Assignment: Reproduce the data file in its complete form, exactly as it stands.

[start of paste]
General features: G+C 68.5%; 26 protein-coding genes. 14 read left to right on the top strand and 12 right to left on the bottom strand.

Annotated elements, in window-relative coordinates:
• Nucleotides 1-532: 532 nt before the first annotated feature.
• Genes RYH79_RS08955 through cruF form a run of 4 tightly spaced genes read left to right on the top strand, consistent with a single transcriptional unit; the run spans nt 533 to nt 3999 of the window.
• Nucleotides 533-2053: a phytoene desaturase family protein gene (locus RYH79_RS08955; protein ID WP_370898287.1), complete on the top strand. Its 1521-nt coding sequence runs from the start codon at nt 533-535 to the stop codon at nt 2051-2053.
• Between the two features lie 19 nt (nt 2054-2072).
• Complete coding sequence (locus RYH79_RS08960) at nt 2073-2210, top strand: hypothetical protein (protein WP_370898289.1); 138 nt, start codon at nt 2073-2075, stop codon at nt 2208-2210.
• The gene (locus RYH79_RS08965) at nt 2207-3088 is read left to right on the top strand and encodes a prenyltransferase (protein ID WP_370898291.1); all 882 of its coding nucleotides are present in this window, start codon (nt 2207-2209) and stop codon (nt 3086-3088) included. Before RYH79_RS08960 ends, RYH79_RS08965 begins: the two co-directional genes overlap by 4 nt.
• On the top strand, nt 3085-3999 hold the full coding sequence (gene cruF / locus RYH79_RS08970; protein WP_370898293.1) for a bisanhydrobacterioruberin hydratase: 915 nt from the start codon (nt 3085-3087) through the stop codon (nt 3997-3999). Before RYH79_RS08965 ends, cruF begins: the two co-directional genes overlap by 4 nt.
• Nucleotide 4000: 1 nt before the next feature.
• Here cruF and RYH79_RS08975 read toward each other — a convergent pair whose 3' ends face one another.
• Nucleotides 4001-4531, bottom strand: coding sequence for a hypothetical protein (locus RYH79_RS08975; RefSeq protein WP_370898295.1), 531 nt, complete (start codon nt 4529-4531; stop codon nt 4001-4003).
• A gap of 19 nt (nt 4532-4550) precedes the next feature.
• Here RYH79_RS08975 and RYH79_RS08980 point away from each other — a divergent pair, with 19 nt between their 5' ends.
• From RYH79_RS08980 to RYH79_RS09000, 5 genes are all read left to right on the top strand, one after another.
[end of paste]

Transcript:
General features: G+C 68.5%; 26 protein-coding genes. 14 read left to right on the top strand and 12 right to left on the bottom strand.

Annotated elements, in window-relative coordinates:
• Nucleotides 1-532: 532 nt before the first annotated feature.
• Genes RYH79_RS08955 through cruF form a run of 4 tightly spaced genes read left to right on the top strand, consistent with a single transcriptional unit; the run spans nt 533 to nt 3999 of the window.
• Nucleotides 533-2053: a phytoene desaturase family protein gene (locus RYH79_RS08955; protein ID WP_370898287.1), complete on the top strand. Its 1521-nt coding sequence runs from the start codon at nt 533-535 to the stop codon at nt 2051-2053.
• Between the two features lie 19 nt (nt 2054-2072).
• Complete coding sequence (locus RYH79_RS08960) at nt 2073-2210, top strand: hypothetical protein (protein WP_370898289.1); 138 nt, start codon at nt 2073-2075, stop codon at nt 2208-2210.
• The gene (locus RYH79_RS08965) at nt 2207-3088 is read left to right on the top strand and encodes a prenyltransferase (protein ID WP_370898291.1); all 882 of its coding nucleotides are present in this window, start codon (nt 2207-2209) and stop codon (nt 3086-3088) included. Before RYH79_RS08960 ends, RYH79_RS08965 begins: the two co-directional genes overlap by 4 nt.
• On the top strand, nt 3085-3999 hold the full coding sequence (gene cruF / locus RYH79_RS08970; protein WP_370898293.1) for a bisanhydrobacterioruberin hydratase: 915 nt from the start codon (nt 3085-3087) through the stop codon (nt 3997-3999). Before RYH79_RS08965 ends, cruF begins: the two co-directional genes overlap by 4 nt.
• Nucleotide 4000: 1 nt before the next feature.
• Here cruF and RYH79_RS08975 read toward each other — a convergent pair whose 3' ends face one another.
• Nucleotides 4001-4531, bottom strand: coding sequence for a hypothetical protein (locus RYH79_RS08975; RefSeq protein WP_370898295.1), 531 nt, complete (start codon nt 4529-4531; stop codon nt 4001-4003).
• A gap of 19 nt (nt 4532-4550) precedes the next feature.
• Here RYH79_RS08975 and RYH79_RS08980 point away from each other — a divergent pair, with 19 nt between their 5' ends.
• From RYH79_RS08980 to RYH79_RS09000, 5 genes are all read left to right on the top strand, one after another.